Drop in jobless rate little comfort to newly unemployed

December 2, 2011 8:17:53 PM PST
The unemployment rate dropped from 9 percent to 8.6 percent in November. That's the lowest in two and a half years.

According to the Labor Department, 120,000 jobs were added. But the rate is also affected by the roughly 315,000 people who've stopped looking for work.

The encouraging jobs numbers are of little comfort at the Alberto Culver plant in Melrose Park, which produces consumer products including shampoo. At least 600 employees will soon be out of a job after parent company Unilever announced it is shutting down the facility.

"A lot of the employees are in denial. They can't believe it's happening. All the hard work and many years and decades they put in, and one day they're told we're shutting the doors and we're going to leave," said Steve Kramer, United Steelworkers Local 9777.

It wasn't the manufacturing sector but rather retail sales and hospitality that created the bulk of the new jobs last month.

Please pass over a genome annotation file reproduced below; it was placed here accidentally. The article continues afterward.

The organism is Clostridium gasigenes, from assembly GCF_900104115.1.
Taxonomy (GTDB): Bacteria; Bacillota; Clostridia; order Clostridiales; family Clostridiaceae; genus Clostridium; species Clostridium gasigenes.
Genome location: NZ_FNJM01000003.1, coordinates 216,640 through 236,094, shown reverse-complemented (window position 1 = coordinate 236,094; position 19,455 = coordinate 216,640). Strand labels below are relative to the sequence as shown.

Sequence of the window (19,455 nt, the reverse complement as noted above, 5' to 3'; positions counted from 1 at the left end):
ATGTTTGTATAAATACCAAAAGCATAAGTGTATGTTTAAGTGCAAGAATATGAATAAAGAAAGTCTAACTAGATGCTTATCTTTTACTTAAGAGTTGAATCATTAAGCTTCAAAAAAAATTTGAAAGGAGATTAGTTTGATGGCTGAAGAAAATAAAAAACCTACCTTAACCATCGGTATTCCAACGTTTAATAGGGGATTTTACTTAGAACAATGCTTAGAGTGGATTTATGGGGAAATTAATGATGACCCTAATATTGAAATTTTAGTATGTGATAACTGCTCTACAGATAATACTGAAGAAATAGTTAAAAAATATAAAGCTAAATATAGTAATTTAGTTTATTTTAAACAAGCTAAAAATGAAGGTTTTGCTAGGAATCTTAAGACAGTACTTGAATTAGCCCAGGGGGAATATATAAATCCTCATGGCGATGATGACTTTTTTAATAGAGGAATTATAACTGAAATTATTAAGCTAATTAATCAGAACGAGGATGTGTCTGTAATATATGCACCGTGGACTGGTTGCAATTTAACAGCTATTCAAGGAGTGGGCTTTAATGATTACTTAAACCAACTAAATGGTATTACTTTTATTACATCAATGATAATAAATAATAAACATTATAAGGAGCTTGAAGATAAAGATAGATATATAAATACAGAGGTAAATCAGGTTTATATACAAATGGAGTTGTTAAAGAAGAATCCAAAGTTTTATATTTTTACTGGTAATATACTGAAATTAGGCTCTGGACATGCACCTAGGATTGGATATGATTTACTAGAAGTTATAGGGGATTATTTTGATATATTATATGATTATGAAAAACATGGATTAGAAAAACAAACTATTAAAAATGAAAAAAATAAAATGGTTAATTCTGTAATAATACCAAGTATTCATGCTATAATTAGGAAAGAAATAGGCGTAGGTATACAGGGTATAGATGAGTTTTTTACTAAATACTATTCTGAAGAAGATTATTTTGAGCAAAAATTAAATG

The report comes on the heels of a better than expected Black Friday and other positive indicators, including strong November car sales. Banking giant Chase announced it is adding 400 new jobs in Chicago in its mortgage banking division.

"It's been kind of a three steps forward, two steps back kind of turnaround since the recession ended. We're probably still in that, but again it's good news to see those three steps forward," said John Challenger, Challenger, Gray, & Christmas.

At a jobs rally in the Loop Friday, folks were encouraged.

"It makes me feel very optimistic. Very optimistic that there's still hope," said Larry Davis, unemployed.

But that hope is tempered. Unemployment fell in part because hundreds of thousands of frustrated Americans simply stopped looking for work.

"Maybe in this holiday season when a lot of people stop looking they should gear up their searches. They'll get more audience from people that might be hiring," said Challenger.

But to those soon-to-be out of work at Alberto Culver, numbers and trends mean little.

"It's pretty devastating," said Kramer.

The 120,000 jobs added last month is still 30,000 short of the number needed just to break even with work force population growth. Another reason to be cautious: fewer than two-thirds of Americans are working or actively looking for work, which is dismal any way you slice it.

The jobs report, however, did surprise many people as four tenths of a percent is a significant drop.

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